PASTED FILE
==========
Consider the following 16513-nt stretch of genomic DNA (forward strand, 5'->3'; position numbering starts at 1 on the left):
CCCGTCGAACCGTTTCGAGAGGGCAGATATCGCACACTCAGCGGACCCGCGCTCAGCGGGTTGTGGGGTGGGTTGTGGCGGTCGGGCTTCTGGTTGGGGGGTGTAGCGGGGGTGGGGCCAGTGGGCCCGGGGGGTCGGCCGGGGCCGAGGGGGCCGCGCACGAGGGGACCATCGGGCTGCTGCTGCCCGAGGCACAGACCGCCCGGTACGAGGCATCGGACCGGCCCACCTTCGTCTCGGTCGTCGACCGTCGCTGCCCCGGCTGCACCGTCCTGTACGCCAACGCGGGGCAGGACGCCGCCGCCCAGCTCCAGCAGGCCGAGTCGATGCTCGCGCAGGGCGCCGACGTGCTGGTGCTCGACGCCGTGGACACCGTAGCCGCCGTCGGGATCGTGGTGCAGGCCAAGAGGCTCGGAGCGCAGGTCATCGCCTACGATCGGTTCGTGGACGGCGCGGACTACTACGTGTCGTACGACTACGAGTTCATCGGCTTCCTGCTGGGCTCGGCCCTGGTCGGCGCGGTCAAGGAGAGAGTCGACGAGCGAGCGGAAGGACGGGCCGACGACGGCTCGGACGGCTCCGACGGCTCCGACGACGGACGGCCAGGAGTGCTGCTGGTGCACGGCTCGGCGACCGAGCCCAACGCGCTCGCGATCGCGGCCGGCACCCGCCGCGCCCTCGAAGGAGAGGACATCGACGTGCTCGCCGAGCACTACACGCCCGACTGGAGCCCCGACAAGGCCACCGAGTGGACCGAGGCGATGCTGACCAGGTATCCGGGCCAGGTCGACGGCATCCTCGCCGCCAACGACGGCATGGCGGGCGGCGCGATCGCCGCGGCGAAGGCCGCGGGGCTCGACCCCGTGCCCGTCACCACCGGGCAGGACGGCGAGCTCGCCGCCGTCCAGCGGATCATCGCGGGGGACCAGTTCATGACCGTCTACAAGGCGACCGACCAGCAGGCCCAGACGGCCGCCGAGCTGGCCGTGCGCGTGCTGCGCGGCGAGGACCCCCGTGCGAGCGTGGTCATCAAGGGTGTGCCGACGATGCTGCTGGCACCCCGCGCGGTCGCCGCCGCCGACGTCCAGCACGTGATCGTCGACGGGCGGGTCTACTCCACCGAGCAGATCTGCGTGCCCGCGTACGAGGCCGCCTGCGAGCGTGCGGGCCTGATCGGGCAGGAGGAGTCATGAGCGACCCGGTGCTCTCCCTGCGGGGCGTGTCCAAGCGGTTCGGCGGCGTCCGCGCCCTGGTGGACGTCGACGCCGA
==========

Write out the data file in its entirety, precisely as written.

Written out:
Consider the following 16513-nt stretch of genomic DNA (forward strand, 5'->3'; position numbering starts at 1 on the left):
CCCGTCGAACCGTTTCGAGAGGGCAGATATCGCACACTCAGCGGACCCGCGCTCAGCGGGTTGTGGGGTGGGTTGTGGCGGTCGGGCTTCTGGTTGGGGGGTGTAGCGGGGGTGGGGCCAGTGGGCCCGGGGGGTCGGCCGGGGCCGAGGGGGCCGCGCACGAGGGGACCATCGGGCTGCTGCTGCCCGAGGCACAGACCGCCCGGTACGAGGCATCGGACCGGCCCACCTTCGTCTCGGTCGTCGACCGTCGCTGCCCCGGCTGCACCGTCCTGTACGCCAACGCGGGGCAGGACGCCGCCGCCCAGCTCCAGCAGGCCGAGTCGATGCTCGCGCAGGGCGCCGACGTGCTGGTGCTCGACGCCGTGGACACCGTAGCCGCCGTCGGGATCGTGGTGCAGGCCAAGAGGCTCGGAGCGCAGGTCATCGCCTACGATCGGTTCGTGGACGGCGCGGACTACTACGTGTCGTACGACTACGAGTTCATCGGCTTCCTGCTGGGCTCGGCCCTGGTCGGCGCGGTCAAGGAGAGAGTCGACGAGCGAGCGGAAGGACGGGCCGACGACGGCTCGGACGGCTCCGACGGCTCCGACGACGGACGGCCAGGAGTGCTGCTGGTGCACGGCTCGGCGACCGAGCCCAACGCGCTCGCGATCGCGGCCGGCACCCGCCGCGCCCTCGAAGGAGAGGACATCGACGTGCTCGCCGAGCACTACACGCCCGACTGGAGCCCCGACAAGGCCACCGAGTGGACCGAGGCGATGCTGACCAGGTATCCGGGCCAGGTCGACGGCATCCTCGCCGCCAACGACGGCATGGCGGGCGGCGCGATCGCCGCGGCGAAGGCCGCGGGGCTCGACCCCGTGCCCGTCACCACCGGGCAGGACGGCGAGCTCGCCGCCGTCCAGCGGATCATCGCGGGGGACCAGTTCATGACCGTCTACAAGGCGACCGACCAGCAGGCCCAGACGGCCGCCGAGCTGGCCGTGCGCGTGCTGCGCGGCGAGGACCCCCGTGCGAGCGTGGTCATCAAGGGTGTGCCGACGATGCTGCTGGCACCCCGCGCGGTCGCCGCCGCCGACGTCCAGCACGTGATCGTCGACGGGCGGGTCTACTCCACCGAGCAGATCTGCGTGCCCGCGTACGAGGCCGCCTGCGAGCGTGCGGGCCTGATCGGGCAGGAGGAGTCATGAGCGACCCGGTGCTCTCCCTGCGGGGCGTGTCCAAGCGGTTCGGCGGCGTCCGCGCCCTGGTGGACGTCGACGCCGA